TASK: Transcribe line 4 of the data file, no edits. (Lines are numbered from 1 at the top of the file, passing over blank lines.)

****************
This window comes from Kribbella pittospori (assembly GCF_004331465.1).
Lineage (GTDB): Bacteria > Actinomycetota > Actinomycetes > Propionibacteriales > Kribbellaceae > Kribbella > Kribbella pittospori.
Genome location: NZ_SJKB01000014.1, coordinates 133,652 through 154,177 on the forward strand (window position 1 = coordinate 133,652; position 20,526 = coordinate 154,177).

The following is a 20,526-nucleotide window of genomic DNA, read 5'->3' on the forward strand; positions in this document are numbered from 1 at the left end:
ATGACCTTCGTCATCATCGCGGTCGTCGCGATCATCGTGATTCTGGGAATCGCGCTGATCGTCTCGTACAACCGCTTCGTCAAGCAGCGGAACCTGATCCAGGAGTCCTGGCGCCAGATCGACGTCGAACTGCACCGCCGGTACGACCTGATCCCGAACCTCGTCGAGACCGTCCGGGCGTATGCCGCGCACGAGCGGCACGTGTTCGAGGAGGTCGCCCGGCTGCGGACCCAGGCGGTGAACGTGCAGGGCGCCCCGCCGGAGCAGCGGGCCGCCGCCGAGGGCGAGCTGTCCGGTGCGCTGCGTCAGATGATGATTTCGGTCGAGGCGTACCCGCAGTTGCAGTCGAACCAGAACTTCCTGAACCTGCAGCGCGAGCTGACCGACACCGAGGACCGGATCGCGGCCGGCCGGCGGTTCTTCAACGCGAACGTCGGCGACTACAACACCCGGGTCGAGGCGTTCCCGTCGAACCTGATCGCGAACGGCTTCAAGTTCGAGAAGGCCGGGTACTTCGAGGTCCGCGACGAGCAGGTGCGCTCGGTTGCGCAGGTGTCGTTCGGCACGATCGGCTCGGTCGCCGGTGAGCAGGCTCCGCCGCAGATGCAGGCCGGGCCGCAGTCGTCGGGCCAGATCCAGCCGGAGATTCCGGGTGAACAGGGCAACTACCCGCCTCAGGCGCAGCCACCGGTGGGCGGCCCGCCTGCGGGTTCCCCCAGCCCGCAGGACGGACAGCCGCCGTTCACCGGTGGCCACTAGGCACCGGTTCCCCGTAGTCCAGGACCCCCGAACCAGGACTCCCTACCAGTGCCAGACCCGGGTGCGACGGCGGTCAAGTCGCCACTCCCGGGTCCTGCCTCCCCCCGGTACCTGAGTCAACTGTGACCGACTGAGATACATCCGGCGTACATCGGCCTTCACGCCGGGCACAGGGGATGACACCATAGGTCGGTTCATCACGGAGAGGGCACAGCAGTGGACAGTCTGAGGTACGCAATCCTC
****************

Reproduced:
The following is a 20,526-nucleotide window of genomic DNA, read 5'->3' on the forward strand; positions in this document are numbered from 1 at the left end: